The calibration process is conceptually simple: upon system boot-up, we dedicate a few seconds to monitor the raw gyroscope readings while the quadcopter remains perfectly stationary. We then calculate the average of these observed values across all three axes. In all subsequent gyroscope readings, we will subtract each axis’ respective calibration reading (the average we calculated) to get the “calibrated” reading; essentially, we are subtracting the bias out of the raw reading. This adjustment effectively eliminates the bias from the raw readings, providing us with a “clean” reading that can be utilized within our flight controller code. Details of this calibration process will be explained in a future chapter.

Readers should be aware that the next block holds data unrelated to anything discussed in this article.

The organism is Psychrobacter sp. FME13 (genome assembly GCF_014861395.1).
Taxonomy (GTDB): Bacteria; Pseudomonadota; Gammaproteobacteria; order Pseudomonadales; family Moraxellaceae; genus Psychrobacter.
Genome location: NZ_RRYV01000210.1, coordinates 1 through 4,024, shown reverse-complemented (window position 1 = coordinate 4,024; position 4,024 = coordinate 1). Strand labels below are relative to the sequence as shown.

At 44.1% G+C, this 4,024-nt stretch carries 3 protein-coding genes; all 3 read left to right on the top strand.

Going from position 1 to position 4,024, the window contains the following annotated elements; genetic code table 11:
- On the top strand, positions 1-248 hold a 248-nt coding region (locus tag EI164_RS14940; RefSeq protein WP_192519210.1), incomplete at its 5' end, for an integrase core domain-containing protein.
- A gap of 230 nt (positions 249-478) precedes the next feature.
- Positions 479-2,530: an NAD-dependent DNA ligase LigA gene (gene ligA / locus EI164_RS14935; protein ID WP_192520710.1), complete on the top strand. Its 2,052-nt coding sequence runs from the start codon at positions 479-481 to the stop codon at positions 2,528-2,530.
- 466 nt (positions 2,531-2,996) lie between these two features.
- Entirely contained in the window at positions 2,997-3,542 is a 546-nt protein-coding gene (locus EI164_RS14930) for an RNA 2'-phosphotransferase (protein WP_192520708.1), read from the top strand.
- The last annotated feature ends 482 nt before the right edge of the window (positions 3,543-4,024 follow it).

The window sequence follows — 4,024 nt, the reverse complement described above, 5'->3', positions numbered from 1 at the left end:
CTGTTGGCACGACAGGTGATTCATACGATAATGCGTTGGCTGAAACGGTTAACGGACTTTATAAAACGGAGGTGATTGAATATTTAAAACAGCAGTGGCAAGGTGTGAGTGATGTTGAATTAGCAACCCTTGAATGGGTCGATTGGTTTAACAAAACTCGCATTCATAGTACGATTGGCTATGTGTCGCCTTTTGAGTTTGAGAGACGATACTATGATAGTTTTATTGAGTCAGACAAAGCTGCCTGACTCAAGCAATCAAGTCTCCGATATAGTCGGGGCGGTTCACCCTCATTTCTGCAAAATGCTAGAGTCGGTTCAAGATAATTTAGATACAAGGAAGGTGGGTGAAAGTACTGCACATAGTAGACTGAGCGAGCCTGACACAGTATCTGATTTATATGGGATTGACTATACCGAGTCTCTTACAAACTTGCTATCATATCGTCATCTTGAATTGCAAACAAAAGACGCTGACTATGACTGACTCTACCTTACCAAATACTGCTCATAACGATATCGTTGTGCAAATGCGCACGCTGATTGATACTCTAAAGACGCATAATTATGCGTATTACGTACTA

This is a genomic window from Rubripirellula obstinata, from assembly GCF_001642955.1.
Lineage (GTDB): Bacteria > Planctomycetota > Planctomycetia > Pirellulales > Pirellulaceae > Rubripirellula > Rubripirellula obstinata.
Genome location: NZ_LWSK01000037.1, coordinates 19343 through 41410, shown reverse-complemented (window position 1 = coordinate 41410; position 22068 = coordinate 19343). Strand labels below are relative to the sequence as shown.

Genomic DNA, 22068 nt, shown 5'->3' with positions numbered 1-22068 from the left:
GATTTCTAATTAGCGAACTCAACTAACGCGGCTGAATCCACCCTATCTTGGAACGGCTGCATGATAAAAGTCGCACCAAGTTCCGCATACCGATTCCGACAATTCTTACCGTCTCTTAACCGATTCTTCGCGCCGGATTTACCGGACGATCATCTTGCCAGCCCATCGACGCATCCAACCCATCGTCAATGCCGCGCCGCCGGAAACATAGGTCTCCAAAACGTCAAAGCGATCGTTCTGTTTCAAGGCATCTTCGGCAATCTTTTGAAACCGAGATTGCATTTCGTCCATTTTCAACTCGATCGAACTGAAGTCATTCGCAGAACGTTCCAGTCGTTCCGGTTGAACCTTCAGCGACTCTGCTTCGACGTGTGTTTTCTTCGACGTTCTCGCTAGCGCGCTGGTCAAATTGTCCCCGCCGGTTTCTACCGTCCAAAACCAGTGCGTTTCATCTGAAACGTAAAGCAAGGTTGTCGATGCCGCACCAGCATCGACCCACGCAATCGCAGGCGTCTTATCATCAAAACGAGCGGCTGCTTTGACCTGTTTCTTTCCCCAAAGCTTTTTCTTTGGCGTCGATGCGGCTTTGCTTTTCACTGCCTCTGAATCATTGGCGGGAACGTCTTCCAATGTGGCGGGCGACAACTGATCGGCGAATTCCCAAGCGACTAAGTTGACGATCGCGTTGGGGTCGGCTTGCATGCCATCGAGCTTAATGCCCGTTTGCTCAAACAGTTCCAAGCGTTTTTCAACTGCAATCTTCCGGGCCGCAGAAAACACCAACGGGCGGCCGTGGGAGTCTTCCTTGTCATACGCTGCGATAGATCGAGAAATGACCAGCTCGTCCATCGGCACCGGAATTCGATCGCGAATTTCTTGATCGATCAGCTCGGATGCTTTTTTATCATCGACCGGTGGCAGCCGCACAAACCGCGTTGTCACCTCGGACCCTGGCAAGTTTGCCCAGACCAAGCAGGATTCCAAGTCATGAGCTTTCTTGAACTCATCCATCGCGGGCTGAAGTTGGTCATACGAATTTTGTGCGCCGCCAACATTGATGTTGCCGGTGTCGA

Using the Gyroscope Telemetry

By reading data from the MPU-6050 gyroscope via the I2C protocol, the Scout flight controller now possesses the ability to monitor its own change in attitude. Now what do we do with this data?

This data — the quadcopters actual rate of rotation must be compared against the pilots desired rate of rotation. Now that we have one half of the equation, we must acquire the other: the pilots desired rate of change in attitude.

In the next chapter you’ll learn how an onboard FS-iA6B radio receiver allows Scout to receive attitude adjustment commands from the pilot via a radio transmitter. This is the final piece of data the flight controller requires before it can determine what levels of thrust to apply to each motor.